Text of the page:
Postoperative monitoring of microsurgical free-tissue transfers for head and neck reconstruction: a systematic review of current techniques-Part II. Invasive techniques
ABSTRACT A systematic review of the literature relating to methods of monitoring viability of microvascular free-tissue transfers in the head and neck region was conducted. The aim of this review is to identify the best method of monitoring that would allow timely salvage of potentially failing free flaps. An analysis and description of the various studied techniques is also given. In this second part, invasive modalities are covered.
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- "Inversely, the microdialysis technique is appropriate for buried flaps and appears to provide comparable results to those of implantable Doppler , but it cannot constitute a first-line solution due to its high acquisition cost and the difficulty of interpretation of the results. The two reviews of the literature conducted by Abdel-Galil and Mitchell  , as well as the review by Luu and Farwell , led to the same conclusions as Smit et al.  with comparable endpoints. "
ABSTRACT: OBJECTIVE: The purpose of this paper is to evaluate the efficacy and cost-effectiveness of the implantable Doppler system based on the analysis of the available scientific literature and clinical and cost data available in our hospital. The results of this system are compared to those of conventional free flap monitoring methods. MATERIALS AND METHODS: The literature published between 1991 and 2011 was systematically reviewed. All available cost data were collected and several simulations were performed. A retrospective assessment of the efficacy of conventional methods in our hospital was also conducted. RESULTS AND CONCLUSION: The implantable Doppler system is more effective than the conventional methods used to monitor free flap perfusion. The mean flap salvage rate with the implantable Doppler was 21 percentage points higher (81.4 vs. 60.4). The excess cost compared to conventional methods was about CAD 120 per patient (about EUR 94). However, this excess cost can be compensated or even reversed, depending on the initial flap salvage rate in the health facility and the type of free flap (buried vs. non-buried).European Annals of Otorhinolaryngology, Head and Neck Diseases 04/2013; 130(2):79-85. DOI:10.1016/j.anorl.2012.07.003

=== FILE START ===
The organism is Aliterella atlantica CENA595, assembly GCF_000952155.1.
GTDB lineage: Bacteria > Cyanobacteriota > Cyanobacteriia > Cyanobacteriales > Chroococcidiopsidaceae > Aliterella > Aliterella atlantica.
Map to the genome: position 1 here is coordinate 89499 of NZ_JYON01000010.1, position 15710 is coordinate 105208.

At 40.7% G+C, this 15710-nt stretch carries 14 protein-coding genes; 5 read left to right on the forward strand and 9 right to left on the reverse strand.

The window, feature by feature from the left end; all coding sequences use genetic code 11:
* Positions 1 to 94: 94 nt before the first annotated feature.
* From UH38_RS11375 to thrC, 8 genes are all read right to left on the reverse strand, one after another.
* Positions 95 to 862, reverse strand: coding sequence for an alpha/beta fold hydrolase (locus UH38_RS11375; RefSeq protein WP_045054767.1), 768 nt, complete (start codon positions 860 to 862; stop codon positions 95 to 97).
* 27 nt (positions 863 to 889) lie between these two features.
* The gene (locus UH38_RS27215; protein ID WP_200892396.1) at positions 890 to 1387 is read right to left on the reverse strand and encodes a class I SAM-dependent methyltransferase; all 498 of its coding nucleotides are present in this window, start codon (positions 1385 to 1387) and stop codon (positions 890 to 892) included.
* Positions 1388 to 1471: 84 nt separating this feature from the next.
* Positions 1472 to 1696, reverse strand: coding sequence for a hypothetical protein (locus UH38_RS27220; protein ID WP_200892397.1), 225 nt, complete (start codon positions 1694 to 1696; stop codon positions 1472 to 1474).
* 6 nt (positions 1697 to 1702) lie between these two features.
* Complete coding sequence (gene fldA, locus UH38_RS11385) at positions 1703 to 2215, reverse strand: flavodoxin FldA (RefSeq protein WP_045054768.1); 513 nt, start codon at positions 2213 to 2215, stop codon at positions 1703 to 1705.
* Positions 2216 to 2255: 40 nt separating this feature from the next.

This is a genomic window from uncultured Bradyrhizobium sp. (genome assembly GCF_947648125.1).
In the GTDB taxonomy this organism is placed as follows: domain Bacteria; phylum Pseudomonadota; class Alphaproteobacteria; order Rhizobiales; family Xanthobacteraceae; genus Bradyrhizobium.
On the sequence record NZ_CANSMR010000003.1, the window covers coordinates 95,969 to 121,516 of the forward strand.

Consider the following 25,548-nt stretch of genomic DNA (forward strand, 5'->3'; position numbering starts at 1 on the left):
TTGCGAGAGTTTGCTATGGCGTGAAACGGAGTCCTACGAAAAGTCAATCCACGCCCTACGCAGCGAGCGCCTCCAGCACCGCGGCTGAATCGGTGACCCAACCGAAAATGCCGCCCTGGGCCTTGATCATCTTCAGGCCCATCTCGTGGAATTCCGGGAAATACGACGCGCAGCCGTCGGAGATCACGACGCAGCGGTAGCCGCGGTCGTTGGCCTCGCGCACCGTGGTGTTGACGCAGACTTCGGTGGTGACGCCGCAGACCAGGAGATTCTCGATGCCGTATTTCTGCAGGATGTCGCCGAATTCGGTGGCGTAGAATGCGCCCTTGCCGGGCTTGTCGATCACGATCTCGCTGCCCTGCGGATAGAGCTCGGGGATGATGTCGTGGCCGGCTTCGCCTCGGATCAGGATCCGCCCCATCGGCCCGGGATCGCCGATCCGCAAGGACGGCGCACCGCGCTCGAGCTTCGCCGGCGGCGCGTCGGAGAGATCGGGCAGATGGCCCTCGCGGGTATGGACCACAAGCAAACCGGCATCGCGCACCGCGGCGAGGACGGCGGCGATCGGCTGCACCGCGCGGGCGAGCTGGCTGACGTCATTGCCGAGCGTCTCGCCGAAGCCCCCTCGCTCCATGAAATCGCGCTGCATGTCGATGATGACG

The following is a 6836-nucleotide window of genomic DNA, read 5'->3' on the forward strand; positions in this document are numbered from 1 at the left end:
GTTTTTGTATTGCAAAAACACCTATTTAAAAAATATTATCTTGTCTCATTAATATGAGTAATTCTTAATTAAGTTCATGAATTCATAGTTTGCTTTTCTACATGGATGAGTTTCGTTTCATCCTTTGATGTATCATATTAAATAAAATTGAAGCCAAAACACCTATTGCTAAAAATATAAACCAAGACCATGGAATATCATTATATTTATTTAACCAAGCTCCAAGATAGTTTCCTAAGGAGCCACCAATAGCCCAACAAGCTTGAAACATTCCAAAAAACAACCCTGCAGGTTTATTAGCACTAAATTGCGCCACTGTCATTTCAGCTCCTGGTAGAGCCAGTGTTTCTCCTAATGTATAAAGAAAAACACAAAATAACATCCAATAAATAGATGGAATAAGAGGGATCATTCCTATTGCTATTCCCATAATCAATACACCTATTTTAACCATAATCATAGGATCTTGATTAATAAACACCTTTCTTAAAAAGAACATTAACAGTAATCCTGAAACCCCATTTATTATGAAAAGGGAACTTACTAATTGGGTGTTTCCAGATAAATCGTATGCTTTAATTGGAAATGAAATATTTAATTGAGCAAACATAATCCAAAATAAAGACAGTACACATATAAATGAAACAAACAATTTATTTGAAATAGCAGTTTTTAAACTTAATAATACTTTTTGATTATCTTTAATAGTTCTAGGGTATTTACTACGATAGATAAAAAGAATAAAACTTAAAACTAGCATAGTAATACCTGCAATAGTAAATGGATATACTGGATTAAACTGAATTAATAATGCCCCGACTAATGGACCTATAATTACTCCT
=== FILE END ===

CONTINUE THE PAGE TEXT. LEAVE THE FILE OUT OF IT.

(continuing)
- British Journal of Oral and Maxillofacial Surgery 08/2009; 47(7):574-5. DOI:10.1016/j.bjoms.2009.05.013 · 1.13 Impact Factor
- British Journal of Oral and Maxillofacial Surgery 08/2009; 47(7):573-4. DOI:10.1016/j.bjoms.2009.02.019 · 1.13 Impact Factor